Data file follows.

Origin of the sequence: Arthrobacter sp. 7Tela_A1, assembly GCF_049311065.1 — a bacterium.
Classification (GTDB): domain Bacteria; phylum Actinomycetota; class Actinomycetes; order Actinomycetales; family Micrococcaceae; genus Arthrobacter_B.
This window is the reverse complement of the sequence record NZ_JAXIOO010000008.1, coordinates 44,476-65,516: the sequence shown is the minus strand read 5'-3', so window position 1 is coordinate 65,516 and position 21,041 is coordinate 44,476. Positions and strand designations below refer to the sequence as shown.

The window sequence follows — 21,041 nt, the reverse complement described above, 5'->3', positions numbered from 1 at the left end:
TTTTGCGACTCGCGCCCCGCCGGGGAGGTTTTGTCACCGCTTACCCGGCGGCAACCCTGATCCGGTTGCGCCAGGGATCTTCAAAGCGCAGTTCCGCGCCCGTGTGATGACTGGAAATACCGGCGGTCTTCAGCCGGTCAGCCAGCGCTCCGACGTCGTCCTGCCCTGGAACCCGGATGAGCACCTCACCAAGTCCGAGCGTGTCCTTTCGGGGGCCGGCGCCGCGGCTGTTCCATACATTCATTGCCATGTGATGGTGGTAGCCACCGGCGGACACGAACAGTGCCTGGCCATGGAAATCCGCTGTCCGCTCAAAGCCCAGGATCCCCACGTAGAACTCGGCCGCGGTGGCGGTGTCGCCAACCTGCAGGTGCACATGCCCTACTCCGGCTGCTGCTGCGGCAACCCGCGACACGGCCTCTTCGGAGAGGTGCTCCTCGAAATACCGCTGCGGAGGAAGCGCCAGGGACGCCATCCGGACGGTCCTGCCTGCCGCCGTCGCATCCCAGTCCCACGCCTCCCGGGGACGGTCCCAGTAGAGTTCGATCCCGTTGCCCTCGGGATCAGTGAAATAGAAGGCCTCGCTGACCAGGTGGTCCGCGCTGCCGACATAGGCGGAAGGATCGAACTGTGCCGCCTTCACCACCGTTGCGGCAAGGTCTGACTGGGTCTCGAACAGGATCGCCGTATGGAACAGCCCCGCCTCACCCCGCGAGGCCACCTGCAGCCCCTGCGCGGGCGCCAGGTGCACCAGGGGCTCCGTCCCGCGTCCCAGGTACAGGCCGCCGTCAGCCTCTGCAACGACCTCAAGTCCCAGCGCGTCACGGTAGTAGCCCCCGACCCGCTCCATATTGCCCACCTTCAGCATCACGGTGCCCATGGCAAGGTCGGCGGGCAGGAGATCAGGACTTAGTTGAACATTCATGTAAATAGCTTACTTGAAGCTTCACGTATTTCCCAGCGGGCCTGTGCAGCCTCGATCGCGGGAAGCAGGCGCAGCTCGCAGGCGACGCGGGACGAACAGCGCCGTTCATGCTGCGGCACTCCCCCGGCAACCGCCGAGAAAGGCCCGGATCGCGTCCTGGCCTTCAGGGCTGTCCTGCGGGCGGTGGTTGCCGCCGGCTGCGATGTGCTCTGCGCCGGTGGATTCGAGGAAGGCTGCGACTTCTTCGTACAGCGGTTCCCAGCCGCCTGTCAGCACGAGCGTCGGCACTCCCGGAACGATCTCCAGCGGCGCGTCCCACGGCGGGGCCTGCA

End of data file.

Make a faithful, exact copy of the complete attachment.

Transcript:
Origin of the sequence: Arthrobacter sp. 7Tela_A1, assembly GCF_049311065.1 — a bacterium.
Classification (GTDB): domain Bacteria; phylum Actinomycetota; class Actinomycetes; order Actinomycetales; family Micrococcaceae; genus Arthrobacter_B.
This window is the reverse complement of the sequence record NZ_JAXIOO010000008.1, coordinates 44,476-65,516: the sequence shown is the minus strand read 5'-3', so window position 1 is coordinate 65,516 and position 21,041 is coordinate 44,476. Positions and strand designations below refer to the sequence as shown.

The window sequence follows — 21,041 nt, the reverse complement described above, 5'->3', positions numbered from 1 at the left end:
TTTTGCGACTCGCGCCCCGCCGGGGAGGTTTTGTCACCGCTTACCCGGCGGCAACCCTGATCCGGTTGCGCCAGGGATCTTCAAAGCGCAGTTCCGCGCCCGTGTGATGACTGGAAATACCGGCGGTCTTCAGCCGGTCAGCCAGCGCTCCGACGTCGTCCTGCCCTGGAACCCGGATGAGCACCTCACCAAGTCCGAGCGTGTCCTTTCGGGGGCCGGCGCCGCGGCTGTTCCATACATTCATTGCCATGTGATGGTGGTAGCCACCGGCGGACACGAACAGTGCCTGGCCATGGAAATCCGCTGTCCGCTCAAAGCCCAGGATCCCCACGTAGAACTCGGCCGCGGTGGCGGTGTCGCCAACCTGCAGGTGCACATGCCCTACTCCGGCTGCTGCTGCGGCAACCCGCGACACGGCCTCTTCGGAGAGGTGCTCCTCGAAATACCGCTGCGGAGGAAGCGCCAGGGACGCCATCCGGACGGTCCTGCCTGCCGCCGTCGCATCCCAGTCCCACGCCTCCCGGGGACGGTCCCAGTAGAGTTCGATCCCGTTGCCCTCGGGATCAGTGAAATAGAAGGCCTCGCTGACCAGGTGGTCCGCGCTGCCGACATAGGCGGAAGGATCGAACTGTGCCGCCTTCACCACCGTTGCGGCAAGGTCTGACTGGGTCTCGAACAGGATCGCCGTATGGAACAGCCCCGCCTCACCCCGCGAGGCCACCTGCAGCCCCTGCGCGGGCGCCAGGTGCACCAGGGGCTCCGTCCCGCGTCCCAGGTACAGGCCGCCGTCAGCCTCTGCAACGACCTCAAGTCCCAGCGCGTCACGGTAGTAGCCCCCGACCCGCTCCATATTGCCCACCTTCAGCATCACGGTGCCCATGGCAAGGTCGGCGGGCAGGAGATCAGGACTTAGTTGAACATTCATGTAAATAGCTTACTTGAAGCTTCACGTATTTCCCAGCGGGCCTGTGCAGCCTCGATCGCGGGAAGCAGGCGCAGCTCGCAGGCGACGCGGGACGAACAGCGCCGTTCATGCTGCGGCACTCCCCCGGCAACCGCCGAGAAAGGCCCGGATCGCGTCCTGGCCTTCAGGGCTGTCCTGCGGGCGGTGGTTGCCGCCGGCTGCGATGTGCTCTGCGCCGGTGGATTCGAGGAAGGCTGCGACTTCTTCGTACAGCGGTTCCCAGCCGCCTGTCAGCACGAGCGTCGGCACTCCCGGAACGATCTCCAGCGGCGCGTCCCACGGCGGGGCCTGCA